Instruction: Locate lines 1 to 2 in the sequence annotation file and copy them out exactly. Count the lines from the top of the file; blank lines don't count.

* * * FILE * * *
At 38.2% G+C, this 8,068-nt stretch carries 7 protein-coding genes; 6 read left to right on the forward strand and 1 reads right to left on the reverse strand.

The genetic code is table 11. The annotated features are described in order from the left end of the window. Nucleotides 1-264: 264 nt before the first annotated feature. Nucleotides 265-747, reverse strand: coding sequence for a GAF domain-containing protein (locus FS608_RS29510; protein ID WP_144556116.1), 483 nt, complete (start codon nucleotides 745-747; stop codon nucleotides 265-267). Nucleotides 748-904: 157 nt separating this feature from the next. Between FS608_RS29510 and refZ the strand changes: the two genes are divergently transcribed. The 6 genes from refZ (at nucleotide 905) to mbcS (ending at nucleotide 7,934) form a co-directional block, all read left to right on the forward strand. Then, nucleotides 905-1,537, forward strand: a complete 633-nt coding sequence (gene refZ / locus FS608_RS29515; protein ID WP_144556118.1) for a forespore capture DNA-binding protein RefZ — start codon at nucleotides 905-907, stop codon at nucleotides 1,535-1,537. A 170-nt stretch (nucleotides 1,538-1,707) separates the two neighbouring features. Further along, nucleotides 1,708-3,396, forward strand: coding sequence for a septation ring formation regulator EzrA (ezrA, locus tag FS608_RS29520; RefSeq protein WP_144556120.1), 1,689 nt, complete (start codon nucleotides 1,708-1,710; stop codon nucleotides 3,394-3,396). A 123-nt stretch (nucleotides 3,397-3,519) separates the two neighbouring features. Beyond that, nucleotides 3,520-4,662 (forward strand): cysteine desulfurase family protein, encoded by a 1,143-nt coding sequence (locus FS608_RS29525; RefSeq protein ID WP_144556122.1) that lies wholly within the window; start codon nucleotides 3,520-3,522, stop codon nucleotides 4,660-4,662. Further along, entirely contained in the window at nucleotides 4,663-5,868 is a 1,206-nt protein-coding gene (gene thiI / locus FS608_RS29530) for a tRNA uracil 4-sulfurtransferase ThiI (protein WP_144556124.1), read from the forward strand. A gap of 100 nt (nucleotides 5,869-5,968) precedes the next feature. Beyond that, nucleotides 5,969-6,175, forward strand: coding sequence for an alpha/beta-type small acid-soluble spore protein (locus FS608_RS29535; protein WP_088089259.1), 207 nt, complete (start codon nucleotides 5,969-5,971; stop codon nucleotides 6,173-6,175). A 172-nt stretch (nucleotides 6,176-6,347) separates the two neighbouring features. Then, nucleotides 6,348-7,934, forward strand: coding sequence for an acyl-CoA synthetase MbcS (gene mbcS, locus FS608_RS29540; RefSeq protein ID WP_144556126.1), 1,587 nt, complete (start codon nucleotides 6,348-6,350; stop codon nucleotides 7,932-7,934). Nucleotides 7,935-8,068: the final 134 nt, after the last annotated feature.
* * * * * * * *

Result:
At 38.2% G+C, this 8,068-nt stretch carries 7 protein-coding genes; 6 read left to right on the forward strand and 1 reads right to left on the reverse strand.

The genetic code is table 11. The annotated features are described in order from the left end of the window. Nucleotides 1-264: 264 nt before the first annotated feature. Nucleotides 265-747, reverse strand: coding sequence for a GAF domain-containing protein (locus FS608_RS29510; protein ID WP_144556116.1), 483 nt, complete (start codon nucleotides 745-747; stop codon nucleotides 265-267). Nucleotides 748-904: 157 nt separating this feature from the next. Between FS608_RS29510 and refZ the strand changes: the two genes are divergently transcribed. The 6 genes from refZ (at nucleotide 905) to mbcS (ending at nucleotide 7,934) form a co-directional block, all read left to right on the forward strand. Then, nucleotides 905-1,537, forward strand: a complete 633-nt coding sequence (gene refZ / locus FS608_RS29515; protein ID WP_144556118.1) for a forespore capture DNA-binding protein RefZ — start codon at nucleotides 905-907, stop codon at nucleotides 1,535-1,537. A 170-nt stretch (nucleotides 1,538-1,707) separates the two neighbouring features. Further along, nucleotides 1,708-3,396, forward strand: coding sequence for a septation ring formation regulator EzrA (ezrA, locus tag FS608_RS29520; RefSeq protein WP_144556120.1), 1,689 nt, complete (start codon nucleotides 1,708-1,710; stop codon nucleotides 3,394-3,396). A 123-nt stretch (nucleotides 3,397-3,519) separates the two neighbouring features. Beyond that, nucleotides 3,520-4,662 (forward strand): cysteine desulfurase family protein, encoded by a 1,143-nt coding sequence (locus FS608_RS29525; RefSeq protein ID WP_144556122.1) that lies wholly within the window; start codon nucleotides 3,520-3,522, stop codon nucleotides 4,660-4,662. Further along, entirely contained in the window at nucleotides 4,663-5,868 is a 1,206-nt protein-coding gene (gene thiI / locus FS608_RS29530) for a tRNA uracil 4-sulfurtransferase ThiI (protein WP_144556124.1), read from the forward strand. A gap of 100 nt (nucleotides 5,869-5,968) precedes the next feature. Beyond that, nucleotides 5,969-6,175, forward strand: coding sequence for an alpha/beta-type small acid-soluble spore protein (locus FS608_RS29535; protein WP_088089259.1), 207 nt, complete (start codon nucleotides 5,969-5,971; stop codon nucleotides 6,173-6,175). A 172-nt stretch (nucleotides 6,176-6,347) separates the two neighbouring features. Then, nucleotides 6,348-7,934, forward strand: coding sequence for an acyl-CoA synthetase MbcS (gene mbcS, locus FS608_RS29540; RefSeq protein ID WP_144556126.1), 1,587 nt, complete (start codon nucleotides 6,348-6,350; stop codon nucleotides 7,932-7,934). Nucleotides 7,935-8,068: the final 134 nt, after the last annotated feature.